The opinion of the court was delivered by: Scheindlin, District Judge.
Marvin Keith ("Keith" or "Plaintiff") brings this multi-count action
against defendants Black Diamond Advisors, Inc. ("Black Diamond"), Pace
Holdings, LLC ("Pace"), Steven Deckoff, and James Walker III
(collectively, "defendants"), claiming breach of contract, fraud,
tortious interference with economic prospects, conspiracy, breach of
fiduciary duty, intentional infliction of emotional distress, and
violations of federal securities laws under Sections 10(b) and 29(b) of
the Securities Exchange Act of 1934 (the "Exchange Act"),
15 U.S.C. § 78j(b) and 78cc(b), and Rule 10b-5 promulgated
thereunder, 17 C.F.R. § 240.10b-5. Keith asserts that this Court has
subject matter jurisdiction based on (a) complete diversity of
citizenship between the parties and an amount in controversy greater than
$75,000, pursuant to 28 U.S.C. § 1332; (b) a federal question arising
under §§ 10(b) and 29(b) of the Securities Exchange Act of 1934,
pursuant to 28 U.S.C. § 1331; and (c) supplemental jurisdiction for
the remaining pendent state law claims, pursuant to
28 U.S.C. § 1367(a).
Defendants now move to dismiss the Complaint for lack of subject matter
jurisdiction, on the grounds that (1) the citizenship of the parties is
not completely diverse; (2) the federal securities laws and regulations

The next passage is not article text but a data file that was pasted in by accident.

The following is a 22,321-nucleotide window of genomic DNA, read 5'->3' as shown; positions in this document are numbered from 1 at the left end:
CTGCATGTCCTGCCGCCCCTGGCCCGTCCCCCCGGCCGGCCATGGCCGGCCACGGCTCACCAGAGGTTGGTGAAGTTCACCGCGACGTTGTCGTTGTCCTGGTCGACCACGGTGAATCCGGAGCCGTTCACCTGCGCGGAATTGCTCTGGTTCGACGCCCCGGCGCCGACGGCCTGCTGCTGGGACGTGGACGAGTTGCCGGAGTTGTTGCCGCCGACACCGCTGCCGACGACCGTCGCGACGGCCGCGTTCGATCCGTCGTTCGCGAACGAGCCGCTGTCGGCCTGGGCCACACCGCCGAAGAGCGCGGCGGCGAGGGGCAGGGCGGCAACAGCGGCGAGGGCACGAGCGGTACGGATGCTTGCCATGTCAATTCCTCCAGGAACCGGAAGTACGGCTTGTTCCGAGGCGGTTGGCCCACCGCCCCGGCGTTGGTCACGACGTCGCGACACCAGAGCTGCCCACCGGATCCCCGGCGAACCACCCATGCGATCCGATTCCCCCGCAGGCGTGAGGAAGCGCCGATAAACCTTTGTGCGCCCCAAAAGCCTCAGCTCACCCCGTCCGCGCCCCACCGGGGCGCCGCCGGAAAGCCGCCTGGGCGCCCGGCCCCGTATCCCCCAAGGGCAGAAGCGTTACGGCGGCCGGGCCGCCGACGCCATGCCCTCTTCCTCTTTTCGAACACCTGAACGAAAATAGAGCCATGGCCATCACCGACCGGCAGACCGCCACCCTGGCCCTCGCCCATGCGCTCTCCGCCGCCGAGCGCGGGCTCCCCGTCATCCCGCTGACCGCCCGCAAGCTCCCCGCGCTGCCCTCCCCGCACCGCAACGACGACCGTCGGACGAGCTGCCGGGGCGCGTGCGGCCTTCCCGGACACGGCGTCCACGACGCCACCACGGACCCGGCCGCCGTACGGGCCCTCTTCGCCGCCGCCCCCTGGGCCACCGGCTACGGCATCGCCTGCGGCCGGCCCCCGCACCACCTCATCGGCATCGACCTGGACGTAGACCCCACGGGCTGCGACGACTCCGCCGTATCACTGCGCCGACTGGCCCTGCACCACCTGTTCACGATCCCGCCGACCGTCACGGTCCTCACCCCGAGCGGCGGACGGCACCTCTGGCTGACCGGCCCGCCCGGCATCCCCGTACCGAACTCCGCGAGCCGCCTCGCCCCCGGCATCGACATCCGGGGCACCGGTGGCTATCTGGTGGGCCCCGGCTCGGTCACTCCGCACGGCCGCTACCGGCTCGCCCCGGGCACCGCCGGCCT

do not apply to this dispute; and (3) in the absence of jurisdiction
pursuant to 28 U.S.C. § 1331 and 1332, the pendent state law claims
should be dismissed for lack of supplemental jurisdiction pursuant to 28
Plaintiff, together with a small group of investors, formed Eagle
Capital Mortgage, Ltd. ("Eagle, Ltd.") as a vehicle for doing business as
a sub-prime mortgage lender, and Eagle Capital Corp. ("Eagle Corp.") as
the general partner to run the business (collectively, "Eagle").
Complaint ("Cplt.") ¶ 12. As Eagle's promoter, Keith built the
company from its infancy to ultimate profitability through his efforts in
developing a marketing plan, managing the corporate affairs of the Board
of Directors, and obtaining financing. Id. at ¶ 14. Keith alleges
that Black Diamond, a venture capital firm, approached him in 1997,
offering its expertise and connections to assist Eagle in achieving even
greater success. Id. at ¶ 15. Black Diamond made numerous
statements, both written and oral, in offering its services. In reliance
upon these representations, Keith agreed to join in the formation of Pace
with Black Diamond and Philip Milton ("Milton"), one of the original
investors in Eagle. Keith (whose Eagle interests were held by Hanover
Trust, a Texas trust company) and Milton transferred their interests in
Eagle to Pace as their initial contributions to the venture; each
received a 25% interest in Pace. Id. at ¶ 18. To earn its 50% under
the Pace Holding Operating Agreement ("Agreement"), Black Diamond
contributed $150,000 in cash and made certain promises about obtaining
additional financing and helping to make Eagle profitable. Id. at ¶
Keith alleges that once the Agreement was signed, Black Diamond used
its majority interest in Pace and cash-rich position to "squeeze [him]
out of Eagle." Id. at ¶ 32. Keith asserts, inter alia, that
Defendants (1) manipulated him into releasing them for "all of their